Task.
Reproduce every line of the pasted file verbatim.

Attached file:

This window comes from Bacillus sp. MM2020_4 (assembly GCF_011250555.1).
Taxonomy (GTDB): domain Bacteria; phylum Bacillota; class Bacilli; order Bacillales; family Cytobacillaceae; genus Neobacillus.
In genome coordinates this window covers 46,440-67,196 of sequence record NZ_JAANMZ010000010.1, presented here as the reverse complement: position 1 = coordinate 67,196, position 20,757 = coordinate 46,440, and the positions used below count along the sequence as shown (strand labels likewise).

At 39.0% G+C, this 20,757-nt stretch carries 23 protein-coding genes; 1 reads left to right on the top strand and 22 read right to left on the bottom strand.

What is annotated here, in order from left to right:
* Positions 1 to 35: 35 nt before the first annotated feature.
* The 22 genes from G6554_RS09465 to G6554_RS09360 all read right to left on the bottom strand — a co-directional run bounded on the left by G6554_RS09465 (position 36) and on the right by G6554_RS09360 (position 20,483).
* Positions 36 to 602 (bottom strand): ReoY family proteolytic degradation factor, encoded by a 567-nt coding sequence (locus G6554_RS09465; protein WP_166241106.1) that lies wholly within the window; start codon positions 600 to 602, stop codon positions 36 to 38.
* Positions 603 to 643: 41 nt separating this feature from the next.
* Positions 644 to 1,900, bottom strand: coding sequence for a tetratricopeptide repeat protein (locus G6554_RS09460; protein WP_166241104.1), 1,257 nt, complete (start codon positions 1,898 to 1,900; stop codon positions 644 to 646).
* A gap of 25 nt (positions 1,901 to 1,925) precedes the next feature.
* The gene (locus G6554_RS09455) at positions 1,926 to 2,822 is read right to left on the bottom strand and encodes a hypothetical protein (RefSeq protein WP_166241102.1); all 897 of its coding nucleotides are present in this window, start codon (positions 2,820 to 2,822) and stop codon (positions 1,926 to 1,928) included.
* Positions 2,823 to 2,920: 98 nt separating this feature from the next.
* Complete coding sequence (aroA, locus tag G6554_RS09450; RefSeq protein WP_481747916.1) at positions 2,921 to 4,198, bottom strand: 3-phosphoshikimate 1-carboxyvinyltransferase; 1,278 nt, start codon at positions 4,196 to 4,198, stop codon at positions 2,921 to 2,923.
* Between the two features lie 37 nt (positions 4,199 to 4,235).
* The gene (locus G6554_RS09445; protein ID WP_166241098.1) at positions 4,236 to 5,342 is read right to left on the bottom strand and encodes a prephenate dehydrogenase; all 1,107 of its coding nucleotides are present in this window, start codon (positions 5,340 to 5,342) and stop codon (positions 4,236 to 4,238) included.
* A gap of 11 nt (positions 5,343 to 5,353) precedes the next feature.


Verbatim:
This window comes from Bacillus sp. MM2020_4 (assembly GCF_011250555.1).
Taxonomy (GTDB): domain Bacteria; phylum Bacillota; class Bacilli; order Bacillales; family Cytobacillaceae; genus Neobacillus.
In genome coordinates this window covers 46,440-67,196 of sequence record NZ_JAANMZ010000010.1, presented here as the reverse complement: position 1 = coordinate 67,196, position 20,757 = coordinate 46,440, and the positions used below count along the sequence as shown (strand labels likewise).

At 39.0% G+C, this 20,757-nt stretch carries 23 protein-coding genes; 1 reads left to right on the top strand and 22 read right to left on the bottom strand.

What is annotated here, in order from left to right:
* Positions 1 to 35: 35 nt before the first annotated feature.
* The 22 genes from G6554_RS09465 to G6554_RS09360 all read right to left on the bottom strand — a co-directional run bounded on the left by G6554_RS09465 (position 36) and on the right by G6554_RS09360 (position 20,483).
* Positions 36 to 602 (bottom strand): ReoY family proteolytic degradation factor, encoded by a 567-nt coding sequence (locus G6554_RS09465; protein WP_166241106.1) that lies wholly within the window; start codon positions 600 to 602, stop codon positions 36 to 38.
* Positions 603 to 643: 41 nt separating this feature from the next.
* Positions 644 to 1,900, bottom strand: coding sequence for a tetratricopeptide repeat protein (locus G6554_RS09460; protein WP_166241104.1), 1,257 nt, complete (start codon positions 1,898 to 1,900; stop codon positions 644 to 646).
* A gap of 25 nt (positions 1,901 to 1,925) precedes the next feature.
* The gene (locus G6554_RS09455) at positions 1,926 to 2,822 is read right to left on the bottom strand and encodes a hypothetical protein (RefSeq protein WP_166241102.1); all 897 of its coding nucleotides are present in this window, start codon (positions 2,820 to 2,822) and stop codon (positions 1,926 to 1,928) included.
* Positions 2,823 to 2,920: 98 nt separating this feature from the next.
* Complete coding sequence (aroA, locus tag G6554_RS09450; RefSeq protein WP_481747916.1) at positions 2,921 to 4,198, bottom strand: 3-phosphoshikimate 1-carboxyvinyltransferase; 1,278 nt, start codon at positions 4,196 to 4,198, stop codon at positions 2,921 to 2,923.
* Between the two features lie 37 nt (positions 4,199 to 4,235).
* The gene (locus G6554_RS09445; protein ID WP_166241098.1) at positions 4,236 to 5,342 is read right to left on the bottom strand and encodes a prephenate dehydrogenase; all 1,107 of its coding nucleotides are present in this window, start codon (positions 5,340 to 5,342) and stop codon (positions 4,236 to 4,238) included.
* A gap of 11 nt (positions 5,343 to 5,353) precedes the next feature.